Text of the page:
Tonight is the night! WET BUM is playing at the LSPU Hall in just under and hour!!! If you don’t have tickets yet, you are going to want to rush down there and get them, especially after you learn a bit more about this up-and-coming director. Lindsay MacKay took the time to answer some of our questions about the film. She’ll be joining us after the screening this evening to answer more of your filmmaking questions. See you there!
SJIWFF: Tell us a bit about why you made the film. What was it like to write a story that weaves together multiple generations? Why was this important to you?
LM: Sam’s journey throughout the film is loosely based on my own experiences at her age. I grew up in a small town, where my parents ran and owned a nursing home. One summer, when I was a teenager, my parents suggested I take a job at the nursing home as a cleaning woman. I reluctantly agreed. Working there meant I had to slowly get to know many of the residents on a personal level.
As the summer passed, I began to understand that this moment in these people’s lives wasn’t as peaceful as I had always imagined. As I struggled through the summer managing feelings of guilt, anger, and confusion, I discovered that many of the residents were struggling, too. They were angry that they were expected to gracefully step aside for a younger generation that didn’t understand or appreciate them. They felt the guilt of having lived a long life and not having accomplished all they set out to, and they shared in my confusion and fear of the uncertain.
As I was entering an exciting period in my life — holding a boy’s hand and having my first kiss — a man lost his wife. As I fought with my parents about responsibility and freedom, a woman was admitted to the nursing home because her family could no longer take care of her. As I was growing up, they were growing old.
I have come to discover that most of themes in my work stem from my childhood and my experiences in the nursing home. Dealing with the idea of mortality and aging in my youth caused me to become hyper-aware of how we as a society force this very individual experience into a very archetypal idea. We see old people as grandpas and grandmas, fathers and mothers, brothers and sisters, but, most frequently, as people who have lived their lives and have come to terms with the fact that world keeps going after they are gone. Through Wet Bum, I hope to breakdown some of those stagnant models and shed light on the confusion and uncertainty we all face no matter our age.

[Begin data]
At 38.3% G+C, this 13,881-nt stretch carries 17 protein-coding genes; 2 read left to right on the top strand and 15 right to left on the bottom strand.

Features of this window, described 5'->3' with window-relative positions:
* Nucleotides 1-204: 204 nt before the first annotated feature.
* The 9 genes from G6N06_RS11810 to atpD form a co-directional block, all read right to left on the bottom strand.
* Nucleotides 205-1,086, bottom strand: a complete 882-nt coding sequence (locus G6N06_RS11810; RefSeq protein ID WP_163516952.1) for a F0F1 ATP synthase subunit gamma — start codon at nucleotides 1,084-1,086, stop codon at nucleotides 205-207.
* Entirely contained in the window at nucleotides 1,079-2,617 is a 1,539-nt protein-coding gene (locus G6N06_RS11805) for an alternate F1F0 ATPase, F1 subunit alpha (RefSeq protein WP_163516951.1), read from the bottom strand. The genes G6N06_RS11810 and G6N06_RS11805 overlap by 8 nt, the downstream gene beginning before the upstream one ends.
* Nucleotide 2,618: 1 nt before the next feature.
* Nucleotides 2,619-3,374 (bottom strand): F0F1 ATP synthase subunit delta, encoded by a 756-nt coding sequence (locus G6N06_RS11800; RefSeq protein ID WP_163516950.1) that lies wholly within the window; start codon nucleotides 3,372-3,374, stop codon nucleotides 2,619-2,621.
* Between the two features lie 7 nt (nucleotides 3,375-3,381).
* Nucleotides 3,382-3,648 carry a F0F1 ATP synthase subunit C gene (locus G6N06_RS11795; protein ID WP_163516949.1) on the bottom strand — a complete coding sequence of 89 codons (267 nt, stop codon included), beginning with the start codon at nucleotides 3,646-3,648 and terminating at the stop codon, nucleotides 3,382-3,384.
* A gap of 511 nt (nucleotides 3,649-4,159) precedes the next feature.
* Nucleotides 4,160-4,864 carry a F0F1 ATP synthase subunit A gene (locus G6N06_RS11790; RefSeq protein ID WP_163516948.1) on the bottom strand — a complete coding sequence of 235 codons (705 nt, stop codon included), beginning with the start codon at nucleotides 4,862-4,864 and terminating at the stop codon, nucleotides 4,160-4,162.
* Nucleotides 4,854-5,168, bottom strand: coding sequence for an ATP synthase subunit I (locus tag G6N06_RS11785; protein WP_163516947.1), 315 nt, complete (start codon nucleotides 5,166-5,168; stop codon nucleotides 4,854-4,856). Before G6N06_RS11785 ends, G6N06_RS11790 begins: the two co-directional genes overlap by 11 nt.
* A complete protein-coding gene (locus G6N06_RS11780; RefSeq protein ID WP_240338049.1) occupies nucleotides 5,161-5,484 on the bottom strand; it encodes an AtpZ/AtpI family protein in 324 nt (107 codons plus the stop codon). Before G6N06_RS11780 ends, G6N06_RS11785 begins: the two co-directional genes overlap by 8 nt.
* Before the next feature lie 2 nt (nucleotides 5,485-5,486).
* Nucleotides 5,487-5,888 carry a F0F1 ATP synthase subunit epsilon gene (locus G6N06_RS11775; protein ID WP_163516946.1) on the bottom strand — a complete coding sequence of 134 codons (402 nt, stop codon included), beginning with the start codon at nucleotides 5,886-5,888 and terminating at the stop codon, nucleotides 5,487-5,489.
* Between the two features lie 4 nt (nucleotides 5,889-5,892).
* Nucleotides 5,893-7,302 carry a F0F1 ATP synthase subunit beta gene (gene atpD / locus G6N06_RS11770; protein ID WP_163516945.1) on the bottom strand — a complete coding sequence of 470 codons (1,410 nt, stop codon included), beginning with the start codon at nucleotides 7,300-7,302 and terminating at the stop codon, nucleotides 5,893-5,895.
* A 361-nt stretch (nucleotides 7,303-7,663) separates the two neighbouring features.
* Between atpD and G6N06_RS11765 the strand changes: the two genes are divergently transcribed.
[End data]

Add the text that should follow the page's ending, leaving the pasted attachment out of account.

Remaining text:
We’re all attempting to give our life worth, and we place that worth in the things we collect, the people we love, and the people that love us. But what happens when the things we collect vanish, the people we love die or move on, and people who love us forget?
I was compelled to write this story because I wanted to create a conversation around these ideas and explore how different generations can find common ground through recognizing each other as individuals. Sam is a young girl, who, like me, felt like she was in a state of in-between, being young and wanting to be reckless but not fitting in with her peers because she was a late bloomer and a bit of an old soul.
Through that summer, I learned a lot about myself and what I value in other human beings. The residents at the nursing home reminded me of the value of connecting with people, as well as recognizing that we all have flaws and face a lot of uncertainty, but by being there for one another, we somehow manage to get through it all.
SJIWFF: Were there any films that influenced you? If so, how?
LM: There are many films and filmmakers and artists that influence my work. For Wet Bum kept coming up were:
FISH TANK – DIRECTED BY ANDREA ARNOLD
Thematically the film aligns itself with an outsider – a young and confused girl who’s trying to find a place to belong, which is very similar to our main character Sam. I also admire the way the film deals with themes of sexuality, it gracefully toes the line between what’s right and wrong
RATCATCHER – DIRECTED BY LYNNE RAMSAY (One of my all time favourite films)
What I love about Ramsay’s work is how her narrative is lingering and poetic; a story that beings with the accidental death of a neighborhood boy expands to tell the complicated story of how one boy is struggling with this family, his friends and his place in life. Her shot choice and patient pacing help add to the meditative feel of the film. The small details transcend the familiar; they capture the dream-like innocence of childhood like no other film and juxtapose that with the pending pressure to grow up.
Also when I watch Wet Bum now I can see traces of how Tomas Alfredson’s Let The Right One In has influenced my work. That films also focus on the two outsiders and an unlikely friendship.
SJIWFF: Did you face any challenges making this film?
LM: We faced many challenges making this film… Almost to many to list… but the one that was the most difficult for me was time. I always wanted more hours in the day, and days in the schedule. Moving at the fast pace that film sets do (particularly indie films), I was always fearful that I was missing something, or that I didn’t have time to think of the best option for the scene.
SJIWFF: What projects do you have in the works now?
LM: I’m currently developing a short I made CLEAR BLUE into a feature. I’ve actually being thinking about setting it in an ocean side town in Newfoundland!
Here’s the synopsis:
Clear Blue tells the haunting story of Simon, a young lifeguard on his first days on the job at a community pool. The mundane quickly becomes mysterious, when Simon notices Flova, an alluring older woman with an exceptional capacity to stay submerged under water. As Simon follows Flova into the pool he makes a startling discovery. What follows is a story of temptation and pursuit, a fable of impossible love and ultimately, its harrowing consequences.
Tickets available at the LSPU Hall Box OfficeRead More